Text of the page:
a.m.-5 p.m. Saturday and Sunday. Suggested admission is $4, $1 per
child. Call 313-833-7900 or go to


‘Snap the Whip’

Winslow Homer intended his 1873 painting “Snap the Whip,” an image of
boys at play in a field, to be reproduced as a black-and-white wood

It was part of an extensive and highly popular series of paintings
that he had copied as illustrations for weekly magazines in the 1860s
and ’70s.

But even though the painting has been reproduced many times since
then, in both color and black and white, the original, owned by the
Butler Institute of American Art in Youngstown, maintains its

“The texture of the paint is reproducible, but it’s both stronger and
more gutsy in the original and therefore has a more visceral effect
on the viewer,” said John Wilmerding of Princeton University, a
renowned historian of American art.

The painting depicts a game in which nine boys hold hands and run
across a field outside a oneroom rural schoolhouse. Two bigger boys
at the back of the line stop suddenly, creating a whip action that
throws the youngest boys at the other end of the line to the ground.

Wilmdering said the painting has been interpreted as an image of
children establishing a playground pecking order. He also sees it as
“a celebration of youth after the slaughter of fathers and brothers
in the Civil War.”

When asked in a phone conversation what he sees when he looks deeply
at the surface of Homer’s painting, Wilmerding had no trouble
describing it from memory. He said he notices how Homer used his
brush to differentiate between the boys’ coarse clothing, the softer
textures of trees and sky in the background and the flat geometry of
the schoolhouse.

Perhaps most of all, Wilmerding said he thinks about how Homer
suggested the rough texture of the field through which the boys are
running in bare feet. In front of the original, it’s easy to see how
the foreground is filled with both flowers and stones, details that
don’t come across well in reproduction.

“It gives the painting a seriousness and almost pain,” Wilmerding
said. “It’s a game, but it’s a lesson about life.”

The Butler is at 524 Wick Ave., Youngstown. Hours are 11 a.m.-4 p.m.
Tuesday, Thursday, Friday and Saturday; 11 a.m.-8 p.m. Wednesday; and
noon-4 p.m. Sunday. Admission is free. Call 330-743-1711 or go to


‘The Liver Is the Cock’s Comb’

Many great artists endure hardships before realizing their ambitions,
but Arshile Gorky suffered more than most.

Born in the early 1900s in Armenia as Vosdanig Adoian, he had an
idyllic childhood that ended violently in 1915, when the Turkish army
invaded his homeland and began a campaign of genocide that left 1.5
million Armenians dead.

Gorky’s mother, whom he loved dearly, died of starvation in 1919.
Other family members, including the future artist, reunited in the
United States.

Adoian, who renamed himself for the Russian author Maxim Gorky, began
teaching and studying art first in Boston, then in New York.

After immersing himself in the styles of Paul Cezanne and Pablo
Picasso, Gorky came into his own in the 1940s. The 1944 painting “The
Liver Is the Cock’s Comb,” owned by the Albright-Knox Art Gallery in
Buffalo, N.Y., is perhaps his greatest masterpiece.

Eight feet wide and more than 6 feet high, the work is an abstract
landscape filled with watery plumes of semi-transparent color that
coalesce around spiky, thornlike shapes, painted in thin, sharp black
lines, as if to suggest beaks and claws.

“To get the full impact of the colors and the gestures in the
painting, you really have to be in front of it,” said Kenneth Wayne,
a curator at the Albright- Knox. “It’s just full of energy and life.
It’s not somber and morose. It’s very active and dynamic.”

As an expression of Gorky’s work at its peak, the Albright-Knox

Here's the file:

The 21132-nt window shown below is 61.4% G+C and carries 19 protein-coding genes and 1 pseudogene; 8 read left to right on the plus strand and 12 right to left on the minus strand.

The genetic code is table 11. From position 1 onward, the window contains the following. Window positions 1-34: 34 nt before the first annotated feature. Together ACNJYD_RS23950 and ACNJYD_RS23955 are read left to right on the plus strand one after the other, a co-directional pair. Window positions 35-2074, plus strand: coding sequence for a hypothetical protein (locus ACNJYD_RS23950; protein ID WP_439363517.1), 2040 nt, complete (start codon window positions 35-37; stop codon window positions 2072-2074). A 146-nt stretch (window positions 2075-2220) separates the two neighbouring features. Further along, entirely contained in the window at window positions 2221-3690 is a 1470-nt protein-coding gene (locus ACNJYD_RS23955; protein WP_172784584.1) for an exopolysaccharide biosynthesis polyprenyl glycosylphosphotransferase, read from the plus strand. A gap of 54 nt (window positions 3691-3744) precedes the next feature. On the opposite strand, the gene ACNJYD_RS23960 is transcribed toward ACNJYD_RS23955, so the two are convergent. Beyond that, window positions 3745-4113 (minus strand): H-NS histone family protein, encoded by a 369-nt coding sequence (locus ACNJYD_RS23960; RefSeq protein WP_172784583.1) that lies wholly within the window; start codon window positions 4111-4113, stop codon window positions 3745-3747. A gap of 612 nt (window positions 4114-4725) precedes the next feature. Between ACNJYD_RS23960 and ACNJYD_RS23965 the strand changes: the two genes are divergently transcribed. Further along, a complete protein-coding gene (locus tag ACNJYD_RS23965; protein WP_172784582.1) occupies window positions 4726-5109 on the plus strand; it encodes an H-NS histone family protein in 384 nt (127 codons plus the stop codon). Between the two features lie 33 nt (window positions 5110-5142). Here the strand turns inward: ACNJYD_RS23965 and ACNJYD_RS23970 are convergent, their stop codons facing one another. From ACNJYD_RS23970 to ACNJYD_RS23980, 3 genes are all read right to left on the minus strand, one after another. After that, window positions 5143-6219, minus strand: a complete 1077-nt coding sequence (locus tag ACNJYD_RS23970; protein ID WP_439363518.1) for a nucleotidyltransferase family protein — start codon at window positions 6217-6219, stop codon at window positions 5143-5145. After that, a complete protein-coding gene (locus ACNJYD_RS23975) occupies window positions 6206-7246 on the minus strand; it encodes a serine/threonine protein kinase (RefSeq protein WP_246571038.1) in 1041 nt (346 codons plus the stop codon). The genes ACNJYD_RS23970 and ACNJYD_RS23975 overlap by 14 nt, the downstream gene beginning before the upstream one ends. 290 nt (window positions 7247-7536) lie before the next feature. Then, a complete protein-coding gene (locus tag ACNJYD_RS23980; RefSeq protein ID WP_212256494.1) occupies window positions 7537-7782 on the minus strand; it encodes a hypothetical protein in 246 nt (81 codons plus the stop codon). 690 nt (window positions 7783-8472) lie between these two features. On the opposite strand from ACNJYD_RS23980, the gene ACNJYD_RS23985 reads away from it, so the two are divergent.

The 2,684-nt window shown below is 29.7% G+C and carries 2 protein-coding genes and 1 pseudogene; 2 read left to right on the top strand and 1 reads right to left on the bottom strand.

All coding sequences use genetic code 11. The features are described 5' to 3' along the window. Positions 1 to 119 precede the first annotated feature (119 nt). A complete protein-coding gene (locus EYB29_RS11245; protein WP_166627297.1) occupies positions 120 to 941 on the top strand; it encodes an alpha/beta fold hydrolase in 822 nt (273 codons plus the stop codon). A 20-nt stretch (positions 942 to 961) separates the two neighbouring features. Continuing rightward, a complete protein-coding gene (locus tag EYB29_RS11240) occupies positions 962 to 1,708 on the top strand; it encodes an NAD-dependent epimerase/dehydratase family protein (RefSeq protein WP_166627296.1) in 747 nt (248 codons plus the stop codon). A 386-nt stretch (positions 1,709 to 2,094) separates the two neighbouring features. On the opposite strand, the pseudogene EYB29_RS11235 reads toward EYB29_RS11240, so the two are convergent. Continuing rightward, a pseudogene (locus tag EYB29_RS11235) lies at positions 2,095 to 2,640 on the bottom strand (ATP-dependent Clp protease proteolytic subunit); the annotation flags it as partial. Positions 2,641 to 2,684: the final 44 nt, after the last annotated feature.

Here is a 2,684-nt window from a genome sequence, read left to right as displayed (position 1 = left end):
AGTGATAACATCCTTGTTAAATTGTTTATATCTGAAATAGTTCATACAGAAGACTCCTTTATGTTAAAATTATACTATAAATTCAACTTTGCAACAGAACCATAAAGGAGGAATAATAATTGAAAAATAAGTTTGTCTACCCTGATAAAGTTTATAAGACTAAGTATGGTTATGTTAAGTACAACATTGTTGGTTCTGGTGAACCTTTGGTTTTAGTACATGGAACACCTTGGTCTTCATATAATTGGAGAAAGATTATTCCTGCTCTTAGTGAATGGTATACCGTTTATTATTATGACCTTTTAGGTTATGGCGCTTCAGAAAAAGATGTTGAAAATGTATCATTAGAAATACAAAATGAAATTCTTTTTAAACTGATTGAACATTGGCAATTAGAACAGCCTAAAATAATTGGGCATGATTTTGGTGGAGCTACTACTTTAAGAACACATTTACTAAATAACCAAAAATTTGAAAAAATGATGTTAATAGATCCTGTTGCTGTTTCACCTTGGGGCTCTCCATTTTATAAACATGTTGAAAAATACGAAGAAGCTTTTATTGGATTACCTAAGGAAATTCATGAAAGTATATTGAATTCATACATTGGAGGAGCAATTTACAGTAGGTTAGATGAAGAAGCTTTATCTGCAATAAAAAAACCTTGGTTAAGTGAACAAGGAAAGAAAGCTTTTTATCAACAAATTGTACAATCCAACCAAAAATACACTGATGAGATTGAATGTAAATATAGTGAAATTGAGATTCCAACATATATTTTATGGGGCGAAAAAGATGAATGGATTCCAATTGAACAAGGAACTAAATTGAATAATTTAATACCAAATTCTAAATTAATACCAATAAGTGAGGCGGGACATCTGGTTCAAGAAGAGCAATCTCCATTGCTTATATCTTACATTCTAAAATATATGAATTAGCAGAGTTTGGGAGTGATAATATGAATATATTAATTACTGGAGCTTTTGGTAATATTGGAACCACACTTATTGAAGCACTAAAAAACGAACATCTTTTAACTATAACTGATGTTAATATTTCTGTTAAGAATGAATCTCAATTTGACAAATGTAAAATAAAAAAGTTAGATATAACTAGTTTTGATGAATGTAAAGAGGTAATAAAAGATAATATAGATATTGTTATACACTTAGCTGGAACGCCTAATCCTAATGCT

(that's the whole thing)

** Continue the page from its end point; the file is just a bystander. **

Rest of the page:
painting represents a moment that was tragically brief. After a
studio fire, a bout with cancer, a disabling car accident and a
failed marriage, Gorky committed suicide in 1948 by hanging himself.

“The Liver Is the Cock’s Comb” shrieks with life. But to experience
it fully, you have to stand in front of the painting. Looking at a
reproduction just won’t do.

That’s what makes it worthy of an artistic pilgrimage.

The Albright-Knox is at 1285 Elmwood Ave., Buffalo, N.Y. Hours are 11
a.m.-5 p.m. Tuesday through Saturday; until 9 p.m. Friday; and noon-5
p.m. Sunday. Admission is $8; $6 for students and seniors; free for
children 13 and under. Call 716-882-8700 or go to


‘Feast of the Gods’

If ever there were a painting in a U.S. museum worth traveling
hundreds of miles to see, it’s “Feast of the Gods” by Giovanni
Bellini at the National Gallery of Art in Washington, D.C.

The artist, a Renaissance master of color-drenched Venetian painting,
signed and dated the work in 1514, two years before he died. The
painting, in oil on canvas, depicts a randy episode from the poetry
of Ovid. During an orgy of the gods, Priapus, whose gown has a
telltale bulge below his waist, tries to violate a nymph named Lotis.
But an ass brays, the gods awaken from a drunken stupor, and Priapus
is foiled.

For David Brown, the National Gallery’s curator of Italian paintings,
reproductions fail to convey the painting’s scale, color and
brushwork. At 6 by 6 feet, it’s big enough to command attention amid
other Renaissance masterpieces. It also glows with a rich luminosity
characteristic of Venetian painters and unmatched by artists from
other Italian cities.

“Viewing it up close, you can see his [Bellini’s] wonderful skill of
hand, the manipulation of paint, the choice of colors, the attention
to detail,” Brown said. “The other thing is that the sheer beauty of
color and brushwork mask the actual subject of the picture, which is
an attempted rape.”

Seeing the painting in person also makes it possible to compare
Bellini’s brushwork with that of Titian, a younger and even more
famous Venetian master. After Bellini’s death, Duke Alfonso d’Este of
Ferrara asked Titian to repaint the landscape in the upper left
quadrant of the painting so it would look at home with a roomful of
other mythological paintings the duke had asked Titian to paint.

Titian’s brushwork in the landscape, in which a castle rises from the
top of a mountain, is bolder than Bellini’s treatment of the gods in
the foreground, which is more refined and delicate. But the two
styles merge perfectly to create a languorous, summery,
alcohol-saturated mood.

“It’s just how you’d feel after drinking a lot of wine at a picnic in
the country,” Brown said.

The National Gallery is at Pennsylvania and Constitution avenues,
N.W., in Washington, D.C. Hours are 10 a.m.-5 p.m. Monday through
Saturday; 11 a.m.-6 p.m. Sunday. Admission is free. Call 202-737-4215
or go to